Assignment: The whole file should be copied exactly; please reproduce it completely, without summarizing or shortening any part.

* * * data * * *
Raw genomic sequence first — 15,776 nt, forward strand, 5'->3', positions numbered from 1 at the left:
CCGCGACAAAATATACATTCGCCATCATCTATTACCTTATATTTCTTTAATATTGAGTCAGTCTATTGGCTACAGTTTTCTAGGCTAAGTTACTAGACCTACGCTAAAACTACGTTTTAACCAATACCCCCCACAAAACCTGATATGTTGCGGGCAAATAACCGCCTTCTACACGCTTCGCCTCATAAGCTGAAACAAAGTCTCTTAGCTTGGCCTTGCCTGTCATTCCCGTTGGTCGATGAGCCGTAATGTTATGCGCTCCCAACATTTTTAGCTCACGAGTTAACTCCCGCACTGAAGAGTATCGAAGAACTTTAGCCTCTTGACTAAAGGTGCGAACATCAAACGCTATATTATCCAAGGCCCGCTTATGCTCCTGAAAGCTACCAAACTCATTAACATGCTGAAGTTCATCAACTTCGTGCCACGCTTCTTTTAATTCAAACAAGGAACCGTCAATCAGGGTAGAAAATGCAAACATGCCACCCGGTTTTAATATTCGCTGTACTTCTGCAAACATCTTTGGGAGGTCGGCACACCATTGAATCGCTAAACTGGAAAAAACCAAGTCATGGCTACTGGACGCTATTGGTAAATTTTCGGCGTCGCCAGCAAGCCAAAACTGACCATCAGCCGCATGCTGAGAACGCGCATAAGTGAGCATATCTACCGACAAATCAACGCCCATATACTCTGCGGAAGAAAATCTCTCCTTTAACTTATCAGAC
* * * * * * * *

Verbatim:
Raw genomic sequence first — 15,776 nt, forward strand, 5'->3', positions numbered from 1 at the left:
CCGCGACAAAATATACATTCGCCATCATCTATTACCTTATATTTCTTTAATATTGAGTCAGTCTATTGGCTACAGTTTTCTAGGCTAAGTTACTAGACCTACGCTAAAACTACGTTTTAACCAATACCCCCCACAAAACCTGATATGTTGCGGGCAAATAACCGCCTTCTACACGCTTCGCCTCATAAGCTGAAACAAAGTCTCTTAGCTTGGCCTTGCCTGTCATTCCCGTTGGTCGATGAGCCGTAATGTTATGCGCTCCCAACATTTTTAGCTCACGAGTTAACTCCCGCACTGAAGAGTATCGAAGAACTTTAGCCTCTTGACTAAAGGTGCGAACATCAAACGCTATATTATCCAAGGCCCGCTTATGCTCCTGAAAGCTACCAAACTCATTAACATGCTGAAGTTCATCAACTTCGTGCCACGCTTCTTTTAATTCAAACAAGGAACCGTCAATCAGGGTAGAAAATGCAAACATGCCACCCGGTTTTAATATTCGCTGTACTTCTGCAAACATCTTTGGGAGGTCGGCACACCATTGAATCGCTAAACTGGAAAAAACCAAGTCATGGCTACTGGACGCTATTGGTAAATTTTCGGCGTCGCCAGCAAGCCAAAACTGACCATCAGCCGCATGCTGAGAACGCGCATAAGTGAGCATATCTACCGACAAATCAACGCCCATATACTCTGCGGAAGAAAATCTCTCCTTTAACTTATCAGAC